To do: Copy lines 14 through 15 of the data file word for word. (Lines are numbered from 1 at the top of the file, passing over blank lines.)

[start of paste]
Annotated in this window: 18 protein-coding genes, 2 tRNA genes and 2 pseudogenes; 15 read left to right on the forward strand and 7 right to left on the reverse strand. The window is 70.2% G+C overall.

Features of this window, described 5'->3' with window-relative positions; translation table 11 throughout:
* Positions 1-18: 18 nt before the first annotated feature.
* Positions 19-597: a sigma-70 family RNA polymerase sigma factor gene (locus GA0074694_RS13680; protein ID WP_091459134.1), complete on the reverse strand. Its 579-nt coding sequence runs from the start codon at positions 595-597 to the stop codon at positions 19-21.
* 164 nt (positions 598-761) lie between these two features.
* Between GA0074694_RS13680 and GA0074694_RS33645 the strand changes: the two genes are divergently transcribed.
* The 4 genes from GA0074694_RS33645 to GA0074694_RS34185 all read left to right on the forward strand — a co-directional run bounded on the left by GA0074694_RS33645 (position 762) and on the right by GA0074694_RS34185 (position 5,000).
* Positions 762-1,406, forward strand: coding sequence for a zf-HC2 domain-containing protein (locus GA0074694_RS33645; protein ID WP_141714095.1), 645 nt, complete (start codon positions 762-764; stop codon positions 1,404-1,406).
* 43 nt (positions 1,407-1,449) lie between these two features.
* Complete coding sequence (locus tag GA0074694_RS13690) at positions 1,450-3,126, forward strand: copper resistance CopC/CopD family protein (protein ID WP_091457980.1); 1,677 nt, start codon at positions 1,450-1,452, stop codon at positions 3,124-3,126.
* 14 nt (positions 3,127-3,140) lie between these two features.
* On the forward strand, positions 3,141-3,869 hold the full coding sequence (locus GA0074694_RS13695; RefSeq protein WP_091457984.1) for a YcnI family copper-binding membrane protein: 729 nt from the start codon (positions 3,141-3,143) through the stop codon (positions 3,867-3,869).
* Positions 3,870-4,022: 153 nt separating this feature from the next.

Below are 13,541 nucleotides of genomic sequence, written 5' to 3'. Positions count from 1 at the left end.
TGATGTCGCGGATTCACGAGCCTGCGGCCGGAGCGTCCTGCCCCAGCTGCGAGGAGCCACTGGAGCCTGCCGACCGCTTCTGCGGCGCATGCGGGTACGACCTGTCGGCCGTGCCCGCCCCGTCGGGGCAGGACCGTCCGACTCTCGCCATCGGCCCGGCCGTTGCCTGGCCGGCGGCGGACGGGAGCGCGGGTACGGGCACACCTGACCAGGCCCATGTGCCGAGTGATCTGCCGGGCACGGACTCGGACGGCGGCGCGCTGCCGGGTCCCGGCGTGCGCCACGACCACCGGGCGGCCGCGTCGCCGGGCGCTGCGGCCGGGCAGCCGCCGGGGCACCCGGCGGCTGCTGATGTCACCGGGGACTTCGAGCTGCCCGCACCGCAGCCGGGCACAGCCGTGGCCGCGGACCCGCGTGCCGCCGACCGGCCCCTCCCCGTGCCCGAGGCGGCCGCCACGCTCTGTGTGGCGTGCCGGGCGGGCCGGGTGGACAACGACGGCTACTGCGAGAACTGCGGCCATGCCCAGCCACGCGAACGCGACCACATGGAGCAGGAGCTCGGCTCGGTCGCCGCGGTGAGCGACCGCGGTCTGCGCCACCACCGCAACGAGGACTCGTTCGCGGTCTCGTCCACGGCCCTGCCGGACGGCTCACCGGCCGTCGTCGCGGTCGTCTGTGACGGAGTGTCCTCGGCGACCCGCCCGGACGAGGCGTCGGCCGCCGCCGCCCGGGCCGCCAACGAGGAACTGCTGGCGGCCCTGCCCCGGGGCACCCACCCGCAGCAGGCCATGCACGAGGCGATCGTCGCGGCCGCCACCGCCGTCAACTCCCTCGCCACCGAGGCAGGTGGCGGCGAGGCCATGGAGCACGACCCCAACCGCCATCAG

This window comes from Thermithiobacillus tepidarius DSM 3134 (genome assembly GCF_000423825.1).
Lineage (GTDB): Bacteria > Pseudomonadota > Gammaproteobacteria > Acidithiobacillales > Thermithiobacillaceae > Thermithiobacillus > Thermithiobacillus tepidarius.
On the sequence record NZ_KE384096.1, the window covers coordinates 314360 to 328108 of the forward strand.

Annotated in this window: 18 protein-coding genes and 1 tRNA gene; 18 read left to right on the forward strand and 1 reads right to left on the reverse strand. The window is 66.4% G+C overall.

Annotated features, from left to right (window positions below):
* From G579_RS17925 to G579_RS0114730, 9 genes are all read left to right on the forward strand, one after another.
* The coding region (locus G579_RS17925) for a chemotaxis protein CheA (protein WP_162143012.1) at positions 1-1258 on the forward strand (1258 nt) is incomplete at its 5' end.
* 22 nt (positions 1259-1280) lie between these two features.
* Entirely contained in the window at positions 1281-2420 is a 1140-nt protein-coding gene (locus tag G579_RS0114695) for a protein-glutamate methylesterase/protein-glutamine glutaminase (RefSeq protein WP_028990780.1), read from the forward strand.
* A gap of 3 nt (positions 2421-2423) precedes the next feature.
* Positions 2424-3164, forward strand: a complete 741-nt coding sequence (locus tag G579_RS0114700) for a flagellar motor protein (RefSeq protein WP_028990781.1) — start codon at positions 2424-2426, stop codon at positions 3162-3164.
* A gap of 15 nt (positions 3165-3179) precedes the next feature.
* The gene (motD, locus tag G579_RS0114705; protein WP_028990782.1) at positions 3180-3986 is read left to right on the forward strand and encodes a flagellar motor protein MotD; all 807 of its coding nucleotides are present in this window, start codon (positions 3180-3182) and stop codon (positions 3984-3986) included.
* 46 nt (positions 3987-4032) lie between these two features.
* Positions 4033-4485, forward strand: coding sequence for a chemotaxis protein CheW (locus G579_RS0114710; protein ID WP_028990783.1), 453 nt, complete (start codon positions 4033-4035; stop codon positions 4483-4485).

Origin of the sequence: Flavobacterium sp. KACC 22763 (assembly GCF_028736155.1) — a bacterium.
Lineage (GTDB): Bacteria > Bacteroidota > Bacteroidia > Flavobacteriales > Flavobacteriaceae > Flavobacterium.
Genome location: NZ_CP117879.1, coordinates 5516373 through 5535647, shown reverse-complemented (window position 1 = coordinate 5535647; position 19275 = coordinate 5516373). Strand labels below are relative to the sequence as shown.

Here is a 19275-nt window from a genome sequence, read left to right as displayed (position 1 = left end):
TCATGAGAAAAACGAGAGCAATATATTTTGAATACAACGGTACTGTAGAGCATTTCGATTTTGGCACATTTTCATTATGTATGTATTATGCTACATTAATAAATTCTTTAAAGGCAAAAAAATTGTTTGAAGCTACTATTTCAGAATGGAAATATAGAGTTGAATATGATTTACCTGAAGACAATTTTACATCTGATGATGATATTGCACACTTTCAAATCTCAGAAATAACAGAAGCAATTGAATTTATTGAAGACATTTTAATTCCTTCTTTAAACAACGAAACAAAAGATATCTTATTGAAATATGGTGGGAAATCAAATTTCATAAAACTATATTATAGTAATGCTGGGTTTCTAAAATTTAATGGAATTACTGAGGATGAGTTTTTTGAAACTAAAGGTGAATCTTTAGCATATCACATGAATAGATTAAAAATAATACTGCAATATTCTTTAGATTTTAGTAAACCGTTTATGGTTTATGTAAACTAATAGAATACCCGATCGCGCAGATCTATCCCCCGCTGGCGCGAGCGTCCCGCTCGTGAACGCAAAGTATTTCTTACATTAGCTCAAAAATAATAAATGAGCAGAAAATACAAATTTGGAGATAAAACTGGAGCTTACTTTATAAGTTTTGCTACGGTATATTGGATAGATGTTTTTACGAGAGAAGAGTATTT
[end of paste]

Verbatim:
Below are 13,541 nucleotides of genomic sequence, written 5' to 3'. Positions count from 1 at the left end.
TGATGTCGCGGATTCACGAGCCTGCGGCCGGAGCGTCCTGCCCCAGCTGCGAGGAGCCACTGGAGCCTGCCGACCGCTTCTGCGGCGCATGCGGGTACGACCTGTCGGCCGTGCCCGCCCCGTCGGGGCAGGACCGTCCGACTCTCGCCATCGGCCCGGCCGTTGCCTGGCCGGCGGCGGACGGGAGCGCGGGTACGGGCACACCTGACCAGGCCCATGTGCCGAGTGATCTGCCGGGCACGGACTCGGACGGCGGCGCGCTGCCGGGTCCCGGCGTGCGCCACGACCACCGGGCGGCCGCGTCGCCGGGCGCTGCGGCCGGGCAGCCGCCGGGGCACCCGGCGGCTGCTGATGTCACCGGGGACTTCGAGCTGCCCGCACCGCAGCCGGGCACAGCCGTGGCCGCGGACCCGCGTGCCGCCGACCGGCCCCTCCCCGTGCCCGAGGCGGCCGCCACGCTCTGTGTGGCGTGCCGGGCGGGCCGGGTGGACAACGACGGCTACTGCGAGAACTGCGGCCATGCCCAGCCACGCGAACGCGACCACATGGAGCAGGAGCTCGGCTCGGTCGCCGCGGTGAGCGACCGCGGTCTGCGCCACCACCGCAACGAGGACTCGTTCGCGGTCTCGTCCACGGCCCTGCCGGACGGCTCACCGGCCGTCGTCGCGGTCGTCTGTGACGGAGTGTCCTCGGCGACCCGCCCGGACGAGGCGTCGGCCGCCGCCGCCCGGGCCGCCAACGAGGAACTGCTGGCGGCCCTGCCCCGGGGCACCCACCCGCAGCAGGCCATGCACGAGGCGATCGTCGCGGCCGCCACCGCCGTCAACTCCCTCGCCACCGAGGCAGGTGGCGGCGAGGCCATGGAGCACGACCCCAACCGCCATCAG